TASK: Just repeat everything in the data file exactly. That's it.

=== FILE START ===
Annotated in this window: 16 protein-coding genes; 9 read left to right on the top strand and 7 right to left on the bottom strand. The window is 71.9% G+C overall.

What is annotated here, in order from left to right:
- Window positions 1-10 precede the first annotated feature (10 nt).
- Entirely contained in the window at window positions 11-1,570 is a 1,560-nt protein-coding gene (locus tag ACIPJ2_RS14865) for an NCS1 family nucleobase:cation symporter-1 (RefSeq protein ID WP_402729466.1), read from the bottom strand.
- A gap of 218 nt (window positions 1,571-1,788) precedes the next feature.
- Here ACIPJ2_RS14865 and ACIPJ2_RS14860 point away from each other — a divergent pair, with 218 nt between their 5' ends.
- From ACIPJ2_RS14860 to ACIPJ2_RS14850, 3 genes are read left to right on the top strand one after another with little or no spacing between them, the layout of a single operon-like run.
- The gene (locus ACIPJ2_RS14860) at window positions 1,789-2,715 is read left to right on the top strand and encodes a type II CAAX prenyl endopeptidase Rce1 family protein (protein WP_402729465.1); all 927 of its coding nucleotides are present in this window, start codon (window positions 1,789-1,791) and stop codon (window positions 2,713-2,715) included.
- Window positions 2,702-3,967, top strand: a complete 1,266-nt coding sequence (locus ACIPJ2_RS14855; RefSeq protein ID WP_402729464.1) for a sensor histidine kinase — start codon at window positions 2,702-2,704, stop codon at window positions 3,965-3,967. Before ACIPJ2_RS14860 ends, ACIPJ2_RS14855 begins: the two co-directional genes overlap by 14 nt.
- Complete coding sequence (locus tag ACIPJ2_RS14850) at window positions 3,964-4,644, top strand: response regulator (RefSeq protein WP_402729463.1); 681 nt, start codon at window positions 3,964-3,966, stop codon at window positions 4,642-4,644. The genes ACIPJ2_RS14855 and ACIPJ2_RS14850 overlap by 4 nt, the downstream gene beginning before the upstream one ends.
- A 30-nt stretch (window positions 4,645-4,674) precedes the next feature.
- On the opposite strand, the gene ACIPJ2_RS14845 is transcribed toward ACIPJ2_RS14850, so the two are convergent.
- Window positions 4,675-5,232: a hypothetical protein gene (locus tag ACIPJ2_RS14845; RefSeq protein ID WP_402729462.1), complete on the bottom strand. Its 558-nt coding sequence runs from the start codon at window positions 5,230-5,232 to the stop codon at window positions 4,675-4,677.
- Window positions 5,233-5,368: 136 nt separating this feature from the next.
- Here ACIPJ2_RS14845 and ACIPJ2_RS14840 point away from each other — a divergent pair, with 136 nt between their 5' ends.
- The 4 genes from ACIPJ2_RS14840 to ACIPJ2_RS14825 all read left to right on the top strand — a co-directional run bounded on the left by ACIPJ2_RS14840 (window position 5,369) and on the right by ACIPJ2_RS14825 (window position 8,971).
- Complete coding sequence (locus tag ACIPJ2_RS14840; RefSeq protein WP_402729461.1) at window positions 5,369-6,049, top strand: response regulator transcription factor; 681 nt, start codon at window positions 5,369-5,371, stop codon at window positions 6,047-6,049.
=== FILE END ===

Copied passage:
Annotated in this window: 16 protein-coding genes; 9 read left to right on the top strand and 7 right to left on the bottom strand. The window is 71.9% G+C overall.

What is annotated here, in order from left to right:
- Window positions 1-10 precede the first annotated feature (10 nt).
- Entirely contained in the window at window positions 11-1,570 is a 1,560-nt protein-coding gene (locus tag ACIPJ2_RS14865) for an NCS1 family nucleobase:cation symporter-1 (RefSeq protein ID WP_402729466.1), read from the bottom strand.
- A gap of 218 nt (window positions 1,571-1,788) precedes the next feature.
- Here ACIPJ2_RS14865 and ACIPJ2_RS14860 point away from each other — a divergent pair, with 218 nt between their 5' ends.
- From ACIPJ2_RS14860 to ACIPJ2_RS14850, 3 genes are read left to right on the top strand one after another with little or no spacing between them, the layout of a single operon-like run.
- The gene (locus ACIPJ2_RS14860) at window positions 1,789-2,715 is read left to right on the top strand and encodes a type II CAAX prenyl endopeptidase Rce1 family protein (protein WP_402729465.1); all 927 of its coding nucleotides are present in this window, start codon (window positions 1,789-1,791) and stop codon (window positions 2,713-2,715) included.
- Window positions 2,702-3,967, top strand: a complete 1,266-nt coding sequence (locus ACIPJ2_RS14855; RefSeq protein ID WP_402729464.1) for a sensor histidine kinase — start codon at window positions 2,702-2,704, stop codon at window positions 3,965-3,967. Before ACIPJ2_RS14860 ends, ACIPJ2_RS14855 begins: the two co-directional genes overlap by 14 nt.
- Complete coding sequence (locus tag ACIPJ2_RS14850) at window positions 3,964-4,644, top strand: response regulator (RefSeq protein WP_402729463.1); 681 nt, start codon at window positions 3,964-3,966, stop codon at window positions 4,642-4,644. The genes ACIPJ2_RS14855 and ACIPJ2_RS14850 overlap by 4 nt, the downstream gene beginning before the upstream one ends.
- A 30-nt stretch (window positions 4,645-4,674) precedes the next feature.
- On the opposite strand, the gene ACIPJ2_RS14845 is transcribed toward ACIPJ2_RS14850, so the two are convergent.
- Window positions 4,675-5,232: a hypothetical protein gene (locus tag ACIPJ2_RS14845; RefSeq protein ID WP_402729462.1), complete on the bottom strand. Its 558-nt coding sequence runs from the start codon at window positions 5,230-5,232 to the stop codon at window positions 4,675-4,677.
- Window positions 5,233-5,368: 136 nt separating this feature from the next.
- Here ACIPJ2_RS14845 and ACIPJ2_RS14840 point away from each other — a divergent pair, with 136 nt between their 5' ends.
- The 4 genes from ACIPJ2_RS14840 to ACIPJ2_RS14825 all read left to right on the top strand — a co-directional run bounded on the left by ACIPJ2_RS14840 (window position 5,369) and on the right by ACIPJ2_RS14825 (window position 8,971).
- Complete coding sequence (locus tag ACIPJ2_RS14840; RefSeq protein WP_402729461.1) at window positions 5,369-6,049, top strand: response regulator transcription factor; 681 nt, start codon at window positions 5,369-5,371, stop codon at window positions 6,047-6,049.